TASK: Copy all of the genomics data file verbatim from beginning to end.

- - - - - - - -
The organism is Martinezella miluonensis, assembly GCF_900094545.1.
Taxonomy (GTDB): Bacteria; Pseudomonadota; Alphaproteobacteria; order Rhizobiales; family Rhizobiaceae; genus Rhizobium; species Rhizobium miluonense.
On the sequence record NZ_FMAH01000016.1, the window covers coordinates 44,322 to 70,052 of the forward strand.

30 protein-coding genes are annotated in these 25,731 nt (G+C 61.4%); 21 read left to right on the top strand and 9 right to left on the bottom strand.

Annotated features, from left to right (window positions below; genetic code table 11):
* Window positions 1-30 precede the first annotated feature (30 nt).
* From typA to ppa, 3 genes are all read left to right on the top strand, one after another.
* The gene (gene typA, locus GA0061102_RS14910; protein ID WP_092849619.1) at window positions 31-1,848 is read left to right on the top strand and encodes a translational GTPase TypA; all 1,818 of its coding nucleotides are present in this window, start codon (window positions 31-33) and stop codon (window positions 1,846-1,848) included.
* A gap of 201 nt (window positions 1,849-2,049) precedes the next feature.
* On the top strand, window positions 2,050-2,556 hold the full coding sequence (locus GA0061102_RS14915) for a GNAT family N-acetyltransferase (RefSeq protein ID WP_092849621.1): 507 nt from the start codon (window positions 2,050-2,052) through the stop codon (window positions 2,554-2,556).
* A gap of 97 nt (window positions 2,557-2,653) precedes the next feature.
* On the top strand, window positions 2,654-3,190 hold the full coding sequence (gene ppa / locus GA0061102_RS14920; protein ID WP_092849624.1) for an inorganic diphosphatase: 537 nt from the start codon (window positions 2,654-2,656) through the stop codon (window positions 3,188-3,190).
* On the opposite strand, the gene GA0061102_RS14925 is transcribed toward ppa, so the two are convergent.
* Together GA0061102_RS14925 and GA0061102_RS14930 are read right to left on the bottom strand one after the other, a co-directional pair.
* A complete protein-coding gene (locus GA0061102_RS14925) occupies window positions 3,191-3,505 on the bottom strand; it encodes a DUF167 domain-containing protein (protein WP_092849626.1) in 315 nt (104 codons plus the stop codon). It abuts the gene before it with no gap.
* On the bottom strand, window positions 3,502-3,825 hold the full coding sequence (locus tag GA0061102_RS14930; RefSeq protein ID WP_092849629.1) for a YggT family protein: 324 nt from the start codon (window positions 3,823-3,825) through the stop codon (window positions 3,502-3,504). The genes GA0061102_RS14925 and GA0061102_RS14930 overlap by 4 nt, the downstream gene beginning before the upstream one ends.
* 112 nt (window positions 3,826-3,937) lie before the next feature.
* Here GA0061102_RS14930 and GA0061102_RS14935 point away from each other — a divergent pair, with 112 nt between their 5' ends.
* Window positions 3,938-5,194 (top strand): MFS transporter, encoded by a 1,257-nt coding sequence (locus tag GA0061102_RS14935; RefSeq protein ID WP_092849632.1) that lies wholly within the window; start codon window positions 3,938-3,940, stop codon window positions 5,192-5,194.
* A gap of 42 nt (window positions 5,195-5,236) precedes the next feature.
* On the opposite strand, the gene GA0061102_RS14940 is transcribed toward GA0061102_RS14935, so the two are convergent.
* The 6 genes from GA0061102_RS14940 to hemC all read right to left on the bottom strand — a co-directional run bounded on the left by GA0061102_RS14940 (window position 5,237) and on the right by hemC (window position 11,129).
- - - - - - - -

The organism is Martinezella miluonensis, assembly GCF_900094545.1.
Taxonomy (GTDB): Bacteria; Pseudomonadota; Alphaproteobacteria; order Rhizobiales; family Rhizobiaceae; genus Rhizobium; species Rhizobium miluonense.
On the sequence record NZ_FMAH01000016.1, the window covers coordinates 44,322 to 70,052 of the forward strand.

30 protein-coding genes are annotated in these 25,731 nt (G+C 61.4%); 21 read left to right on the top strand and 9 right to left on the bottom strand.

Annotated features, from left to right (window positions below; genetic code table 11):
* Window positions 1-30 precede the first annotated feature (30 nt).
* From typA to ppa, 3 genes are all read left to right on the top strand, one after another.
* The gene (gene typA, locus GA0061102_RS14910; protein ID WP_092849619.1) at window positions 31-1,848 is read left to right on the top strand and encodes a translational GTPase TypA; all 1,818 of its coding nucleotides are present in this window, start codon (window positions 31-33) and stop codon (window positions 1,846-1,848) included.
* A gap of 201 nt (window positions 1,849-2,049) precedes the next feature.
* On the top strand, window positions 2,050-2,556 hold the full coding sequence (locus GA0061102_RS14915) for a GNAT family N-acetyltransferase (RefSeq protein ID WP_092849621.1): 507 nt from the start codon (window positions 2,050-2,052) through the stop codon (window positions 2,554-2,556).
* A gap of 97 nt (window positions 2,557-2,653) precedes the next feature.
* On the top strand, window positions 2,654-3,190 hold the full coding sequence (gene ppa / locus GA0061102_RS14920; protein ID WP_092849624.1) for an inorganic diphosphatase: 537 nt from the start codon (window positions 2,654-2,656) through the stop codon (window positions 3,188-3,190).
* On the opposite strand, the gene GA0061102_RS14925 is transcribed toward ppa, so the two are convergent.
* Together GA0061102_RS14925 and GA0061102_RS14930 are read right to left on the bottom strand one after the other, a co-directional pair.
* A complete protein-coding gene (locus GA0061102_RS14925) occupies window positions 3,191-3,505 on the bottom strand; it encodes a DUF167 domain-containing protein (protein WP_092849626.1) in 315 nt (104 codons plus the stop codon). It abuts the gene before it with no gap.
* On the bottom strand, window positions 3,502-3,825 hold the full coding sequence (locus tag GA0061102_RS14930; RefSeq protein ID WP_092849629.1) for a YggT family protein: 324 nt from the start codon (window positions 3,823-3,825) through the stop codon (window positions 3,502-3,504). The genes GA0061102_RS14925 and GA0061102_RS14930 overlap by 4 nt, the downstream gene beginning before the upstream one ends.
* 112 nt (window positions 3,826-3,937) lie before the next feature.
* Here GA0061102_RS14930 and GA0061102_RS14935 point away from each other — a divergent pair, with 112 nt between their 5' ends.
* Window positions 3,938-5,194 (top strand): MFS transporter, encoded by a 1,257-nt coding sequence (locus tag GA0061102_RS14935; RefSeq protein ID WP_092849632.1) that lies wholly within the window; start codon window positions 3,938-3,940, stop codon window positions 5,192-5,194.
* A gap of 42 nt (window positions 5,195-5,236) precedes the next feature.
* On the opposite strand, the gene GA0061102_RS14940 is transcribed toward GA0061102_RS14935, so the two are convergent.
* The 6 genes from GA0061102_RS14940 to hemC all read right to left on the bottom strand — a co-directional run bounded on the left by GA0061102_RS14940 (window position 5,237) and on the right by hemC (window position 11,129).